Presentation skills have always been considered a vital component to the art of communication regardless of what kind of setting you find yourself in. The ability to effectively communicate one’s ideas but also actively engage your listeners is an alive but dying art form today. Tools like Power Point, charts and laser pointers, while being helpful to the presenter, has also served to dull the most intuitive of skill sets that most people are born with – story-telling. In this article we’ll address some key areas where anyone can greatly improve their presentation skills, using just that ‘congenital’ skill set.
The hall is packed to a capacity audience. The lights are dim and all you can see are the glowing displays of laptops, tablets and smartphones. There is a low buzz of voices but the atmosphere is electric with anticipation. And then the stage lights fade up and a man walks onto the stage wearing a black turtleneck, blue jeans and sneakers. Steve Jobs, former CEO of Apple, developed a cult-like reputation that made him a universally recognizable icon of corporate success. When news of his death went public, people lined up in thousands outside Apple stores all over the world to mourn him. Steve Jobs was considered a genius, a visionary to have come up with incredible products that changed the world. But it wasn’t his mere ideas that were captivating; it was his presentation skills that mesmerized audiences and held them in rapt attention. Even the ever-skeptical media acknowledged this.
Steve Jobs knew how to tell a story. He would begin with the classic ‘once upon a time‘ – the history of computers or mobile phones. He would tell you how good everything was. Then he would set you up for the bleak situation we found ourselves in. And then he would introduce his version of the ‘knight in shining armor‘ – the latest and greatest product or service that changed everything! He’d claim that it wouldn’t just change the way we did things but also that things would never be the same for humanity! And with a breathtaking demo would seal the ‘happily ever after’ in all of our hearts! Audiences ate it up. His story telling was so consuming that long after the presentation, people would line up sometimes days before, outside an Apple store waiting for the launch of the newly announced product. What was it about his presentation skill that was so mesmerizing? And how can we adopt it today?
‘Once Upon a Time’
Jobs always began with painting the landscape to illustrate the current state of affairs to give his audience a context of reality. This is a crucial step in story telling. It is always important to let the listener feel like he is part of a state of affairs that is very real regardless of how intangible it actually is. It gives him a pulse to place his finger on so he relates with the scenario. This also intuitively creates the ‘what next’ feeling of anticipation.
‘The Bad News’
In the next stage it is important to highlight the drawbacks or limitations that we find within this snapshot of reality whatever that looks like even in a corporate setting. Jobs did this well – he would say things like, “we’ve always wanted to be able to do this but we’re not able to”, or something like, “how many of us has been frustrated by the fact that this doesn’t work the way it is supposed to?” He would ask rhetorical questions but listeners intuitively knew these were questions they had always known but never asked. They owned the questions and now it was personal.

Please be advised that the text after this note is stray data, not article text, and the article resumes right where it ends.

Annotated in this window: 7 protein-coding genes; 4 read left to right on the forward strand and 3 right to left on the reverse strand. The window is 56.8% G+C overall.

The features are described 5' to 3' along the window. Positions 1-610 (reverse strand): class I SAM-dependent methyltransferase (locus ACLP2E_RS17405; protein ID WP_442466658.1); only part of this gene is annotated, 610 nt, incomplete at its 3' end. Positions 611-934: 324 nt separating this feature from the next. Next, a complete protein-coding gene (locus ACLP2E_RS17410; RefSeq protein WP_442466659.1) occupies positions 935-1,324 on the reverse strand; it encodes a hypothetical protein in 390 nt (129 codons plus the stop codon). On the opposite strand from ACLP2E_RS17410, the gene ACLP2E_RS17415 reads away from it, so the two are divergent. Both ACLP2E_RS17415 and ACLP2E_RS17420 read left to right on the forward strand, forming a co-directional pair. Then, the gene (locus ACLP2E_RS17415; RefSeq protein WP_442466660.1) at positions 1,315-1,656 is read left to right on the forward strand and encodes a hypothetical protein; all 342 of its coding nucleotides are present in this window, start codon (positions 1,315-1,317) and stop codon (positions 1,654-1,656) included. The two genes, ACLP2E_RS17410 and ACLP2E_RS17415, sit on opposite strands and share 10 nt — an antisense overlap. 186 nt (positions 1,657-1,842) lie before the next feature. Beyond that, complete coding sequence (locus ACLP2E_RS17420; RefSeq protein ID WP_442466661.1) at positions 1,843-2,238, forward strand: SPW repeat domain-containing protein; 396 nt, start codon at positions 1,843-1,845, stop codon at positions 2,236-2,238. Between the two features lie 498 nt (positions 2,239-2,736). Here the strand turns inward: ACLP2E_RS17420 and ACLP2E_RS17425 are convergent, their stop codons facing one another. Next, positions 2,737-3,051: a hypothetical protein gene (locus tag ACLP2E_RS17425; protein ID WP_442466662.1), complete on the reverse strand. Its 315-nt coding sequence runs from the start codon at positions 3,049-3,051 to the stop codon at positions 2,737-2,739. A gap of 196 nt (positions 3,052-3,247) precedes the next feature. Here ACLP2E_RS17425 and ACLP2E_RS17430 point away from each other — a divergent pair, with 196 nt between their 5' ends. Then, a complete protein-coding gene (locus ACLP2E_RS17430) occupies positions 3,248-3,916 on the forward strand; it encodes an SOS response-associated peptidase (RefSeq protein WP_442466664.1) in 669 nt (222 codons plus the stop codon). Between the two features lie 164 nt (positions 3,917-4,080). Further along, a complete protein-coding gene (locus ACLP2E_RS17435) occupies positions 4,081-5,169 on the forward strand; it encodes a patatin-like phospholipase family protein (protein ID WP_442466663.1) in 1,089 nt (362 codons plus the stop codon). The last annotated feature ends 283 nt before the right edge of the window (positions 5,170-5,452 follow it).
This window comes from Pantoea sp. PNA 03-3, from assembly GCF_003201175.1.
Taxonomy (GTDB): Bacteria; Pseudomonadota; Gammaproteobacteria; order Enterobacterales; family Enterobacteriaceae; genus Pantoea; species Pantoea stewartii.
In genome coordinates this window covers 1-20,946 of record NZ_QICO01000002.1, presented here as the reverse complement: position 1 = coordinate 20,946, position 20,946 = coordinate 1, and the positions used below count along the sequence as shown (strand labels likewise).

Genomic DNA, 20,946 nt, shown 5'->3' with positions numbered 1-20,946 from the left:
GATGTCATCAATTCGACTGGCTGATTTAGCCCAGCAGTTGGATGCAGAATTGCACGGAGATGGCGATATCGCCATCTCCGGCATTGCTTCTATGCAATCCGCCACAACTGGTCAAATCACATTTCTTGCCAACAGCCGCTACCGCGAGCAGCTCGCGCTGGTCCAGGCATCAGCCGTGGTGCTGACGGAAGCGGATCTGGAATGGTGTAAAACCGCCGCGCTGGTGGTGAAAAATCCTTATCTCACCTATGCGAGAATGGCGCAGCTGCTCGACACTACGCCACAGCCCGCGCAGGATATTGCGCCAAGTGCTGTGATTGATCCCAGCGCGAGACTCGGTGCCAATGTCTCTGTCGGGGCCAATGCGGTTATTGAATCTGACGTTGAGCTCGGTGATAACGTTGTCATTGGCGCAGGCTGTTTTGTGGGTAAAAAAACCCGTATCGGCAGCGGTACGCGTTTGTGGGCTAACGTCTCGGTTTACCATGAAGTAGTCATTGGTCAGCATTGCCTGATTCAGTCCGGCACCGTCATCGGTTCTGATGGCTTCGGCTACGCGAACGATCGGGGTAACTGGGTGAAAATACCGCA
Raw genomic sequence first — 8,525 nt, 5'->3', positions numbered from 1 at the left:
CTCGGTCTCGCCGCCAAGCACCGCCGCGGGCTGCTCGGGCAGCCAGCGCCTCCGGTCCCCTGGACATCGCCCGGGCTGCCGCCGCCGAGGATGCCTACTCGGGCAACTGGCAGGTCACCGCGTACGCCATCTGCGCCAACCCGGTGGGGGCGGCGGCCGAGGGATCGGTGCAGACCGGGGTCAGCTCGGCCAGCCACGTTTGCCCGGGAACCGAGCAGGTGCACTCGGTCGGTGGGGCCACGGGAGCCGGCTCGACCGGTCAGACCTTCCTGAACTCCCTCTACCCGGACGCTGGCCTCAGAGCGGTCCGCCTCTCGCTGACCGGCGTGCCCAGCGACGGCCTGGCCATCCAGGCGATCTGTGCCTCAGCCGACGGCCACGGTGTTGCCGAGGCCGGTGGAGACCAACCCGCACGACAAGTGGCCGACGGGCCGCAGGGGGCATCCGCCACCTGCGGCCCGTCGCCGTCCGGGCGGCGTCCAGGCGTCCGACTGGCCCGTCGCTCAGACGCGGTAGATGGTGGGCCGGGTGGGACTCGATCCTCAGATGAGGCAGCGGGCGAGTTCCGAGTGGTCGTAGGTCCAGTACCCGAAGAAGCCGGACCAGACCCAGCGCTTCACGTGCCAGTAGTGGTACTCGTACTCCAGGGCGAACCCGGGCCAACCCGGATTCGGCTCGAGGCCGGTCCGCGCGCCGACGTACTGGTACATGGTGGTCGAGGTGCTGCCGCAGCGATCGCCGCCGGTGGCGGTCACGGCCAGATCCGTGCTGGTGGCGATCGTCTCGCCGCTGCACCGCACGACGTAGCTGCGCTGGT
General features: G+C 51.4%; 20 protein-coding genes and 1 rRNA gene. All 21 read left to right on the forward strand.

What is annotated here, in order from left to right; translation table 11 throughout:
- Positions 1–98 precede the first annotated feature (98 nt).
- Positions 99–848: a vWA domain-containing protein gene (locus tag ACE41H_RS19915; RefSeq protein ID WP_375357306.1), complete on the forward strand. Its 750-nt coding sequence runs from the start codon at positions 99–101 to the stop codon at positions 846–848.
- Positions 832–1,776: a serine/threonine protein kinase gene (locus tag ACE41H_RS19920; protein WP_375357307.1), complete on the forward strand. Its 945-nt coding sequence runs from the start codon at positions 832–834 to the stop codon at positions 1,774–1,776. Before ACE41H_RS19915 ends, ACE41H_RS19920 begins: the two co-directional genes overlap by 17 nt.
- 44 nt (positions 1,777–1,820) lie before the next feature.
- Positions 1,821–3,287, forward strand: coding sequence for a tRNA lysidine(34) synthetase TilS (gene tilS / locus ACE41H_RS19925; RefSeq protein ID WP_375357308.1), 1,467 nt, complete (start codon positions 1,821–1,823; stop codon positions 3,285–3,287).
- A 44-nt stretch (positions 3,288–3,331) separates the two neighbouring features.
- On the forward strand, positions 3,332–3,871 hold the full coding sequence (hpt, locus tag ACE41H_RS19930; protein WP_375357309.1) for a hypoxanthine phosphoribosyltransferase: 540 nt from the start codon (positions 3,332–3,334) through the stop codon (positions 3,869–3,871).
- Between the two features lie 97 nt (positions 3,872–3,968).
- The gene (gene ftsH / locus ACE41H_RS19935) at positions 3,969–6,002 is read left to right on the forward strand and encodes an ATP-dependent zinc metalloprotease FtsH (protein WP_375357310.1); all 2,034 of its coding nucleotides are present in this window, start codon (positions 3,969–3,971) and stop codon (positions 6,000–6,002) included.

‘Knight in Shining Armor’
And then came the answer riding on the white horse of innovation. Jobs would say, “And today we think we’ve found the solution to exactly that problem and here it is!” This is the ‘piece de resistance’ of the presentation! This is where you take your listeners’ breath away. Executed well, any audience will be spell-bound more by the rhetoric of data presented than the content of the data itself. This is an often-understated aspect in corporate presentations. We think that numbers, stats and graphs are what really matter the most. But remember that humans are emotional creatures. We are sentient, cognitive and moved by narrative. Learning to tap into that intuitive aspect of humanity is what is crucial to a phenomenal presentation. Jobs did this masterfully.
Steve Jobs would use hyperbole to drive home the point. In his keynote presentation for the iPhone, he regularly used words like, ‘revolutionary’, ‘magical’, ‘breathtaking’ and ‘incredible’. The right terminology used well can do wonders to a presentation.
‘Happily Ever After’
Finally it is important to end with how the solution offered in the presentation will radically change everything and make things truly better. This ends on a note of promise, hope and an anticipation of the future. Nobody dislikes a story with a happy ending. This formula is the key to a successful presentation.
Not everyone may be a Steve Jobs but there are certain fundamental aspects to the dynamics of presentation skills training that are vitally important to know. Understanding the art of story telling, knowing the affinity that people have for a captivating narrative and masterfully communicating it can make anyone a truly phenomenal presenter.